In America, we rightly value the “self-evident” truth (according to the Declaration of Independence) that “all men [and women] are created equal”—a truth that America to its shame has long and often disavowed. When that truth is held high and the ideal it conveys is realized, the result is that the people of this country share equally in the rights and privileges of their citizenship.

The country is the context. Indeed, the country and its laws represent a realm so large that we still are prone to fail in this democratic ideal, so the vigilant among us rightly cultivate the civic reflex to uphold that ideal and push it as far as it can go.

But what God is doing across the context of the created cosmos is playing out in a different way. And this point, too, is every bit as self-evident. The phrase “all men are created equal” clearly means only “equal in the eyes of the law,” because in terms of various sorts of ability and in terms of the opportunities of a given life, it is readily apparent that all people are not initially equal. They have each been made individuals and launched into different lives.

And according to scripture, now that Christ has come, some of these people in the courses of their lives are “predestined to be adopted through Jesus Christ for himself,” for a role in his kingdom in this world and beyond, “according to his favor and will.” (The quoted parts come from Ephesians 1:5.)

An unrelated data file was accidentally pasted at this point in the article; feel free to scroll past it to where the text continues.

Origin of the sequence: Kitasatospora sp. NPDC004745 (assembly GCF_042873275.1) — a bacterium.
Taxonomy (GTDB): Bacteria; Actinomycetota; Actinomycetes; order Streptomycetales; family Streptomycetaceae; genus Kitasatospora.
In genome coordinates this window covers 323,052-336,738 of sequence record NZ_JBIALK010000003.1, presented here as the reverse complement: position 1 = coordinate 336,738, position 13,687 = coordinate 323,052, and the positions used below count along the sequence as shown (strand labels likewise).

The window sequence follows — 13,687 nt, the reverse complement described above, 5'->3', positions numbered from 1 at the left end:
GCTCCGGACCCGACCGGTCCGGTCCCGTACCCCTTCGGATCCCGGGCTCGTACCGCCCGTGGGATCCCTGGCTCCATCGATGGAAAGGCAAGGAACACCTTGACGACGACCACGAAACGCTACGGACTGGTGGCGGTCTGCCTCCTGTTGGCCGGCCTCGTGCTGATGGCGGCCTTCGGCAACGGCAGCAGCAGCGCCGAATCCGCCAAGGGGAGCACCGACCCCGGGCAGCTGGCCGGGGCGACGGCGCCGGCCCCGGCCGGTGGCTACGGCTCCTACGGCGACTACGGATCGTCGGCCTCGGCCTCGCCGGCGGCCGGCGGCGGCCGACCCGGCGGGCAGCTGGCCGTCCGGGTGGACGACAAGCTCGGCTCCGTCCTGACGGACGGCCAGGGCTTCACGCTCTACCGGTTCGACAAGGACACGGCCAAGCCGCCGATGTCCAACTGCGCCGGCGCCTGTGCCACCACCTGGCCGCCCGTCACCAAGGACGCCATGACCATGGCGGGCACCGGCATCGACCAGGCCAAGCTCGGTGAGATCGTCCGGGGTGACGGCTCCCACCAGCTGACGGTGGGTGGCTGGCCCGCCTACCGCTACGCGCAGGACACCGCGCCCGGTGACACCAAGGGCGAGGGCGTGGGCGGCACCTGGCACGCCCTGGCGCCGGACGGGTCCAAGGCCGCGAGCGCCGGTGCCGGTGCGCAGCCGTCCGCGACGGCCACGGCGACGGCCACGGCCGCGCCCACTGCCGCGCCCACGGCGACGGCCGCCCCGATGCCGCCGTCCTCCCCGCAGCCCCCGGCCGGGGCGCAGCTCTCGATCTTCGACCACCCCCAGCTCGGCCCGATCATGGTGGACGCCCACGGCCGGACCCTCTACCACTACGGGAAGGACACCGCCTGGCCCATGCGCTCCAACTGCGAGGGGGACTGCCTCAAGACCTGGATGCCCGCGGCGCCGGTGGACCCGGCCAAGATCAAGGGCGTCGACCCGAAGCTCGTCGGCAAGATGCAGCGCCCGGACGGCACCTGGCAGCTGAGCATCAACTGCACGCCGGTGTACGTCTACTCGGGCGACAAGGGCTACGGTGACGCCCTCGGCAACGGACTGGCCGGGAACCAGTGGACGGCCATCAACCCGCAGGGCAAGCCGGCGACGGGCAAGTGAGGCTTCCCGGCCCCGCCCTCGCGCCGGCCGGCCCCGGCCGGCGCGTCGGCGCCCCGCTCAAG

Just one part of the challenge of this—maybe the hugest part, and what makes it seem undemocratic—is the sense of different rewards. It is hardly fair for one person to be predestined for heaven and another to be predestined for hell, with neither of them getting a say. If that were the truth of the matter, I would agree. It is not. I offer my book about predestination, along with this long companion essay refuting what we think we know about hell, for a response in depth. Or suffice it to say this much here: Those chosen for belief are in a sense chosen for calling and burden in this world, and God does not love less those he does not choose for this burden and call. Instead, chosen and unchosen simply have different destinies, one to eternal life and one to eternal peace. If that sounds wrong to you but you’re open to the argument, I will send you the book for free.

Jesus, in his preaching, often made clear that his message was for “those who have ears to hear.” Not everyone has those ears, has been chosen to hear, has been called to understand. In his article, Dr. Robinson cites Acts 13:48 as the verse that “threw the knockout punch” for him, persuading him that predestination is not only consistent with scripture but conveyed there unambiguously. This verse describes the effect of the preaching of Paul and Barnabas and, more significant for our purposes, it describes precisely who was and was not affected.

Not everyone believed upon hearing the message. Instead, the verse says:

When the Gentiles heard this, they rejoiced and glorified the message of the Lord, and all who had been appointed to eternal life believed. —Acts 13:48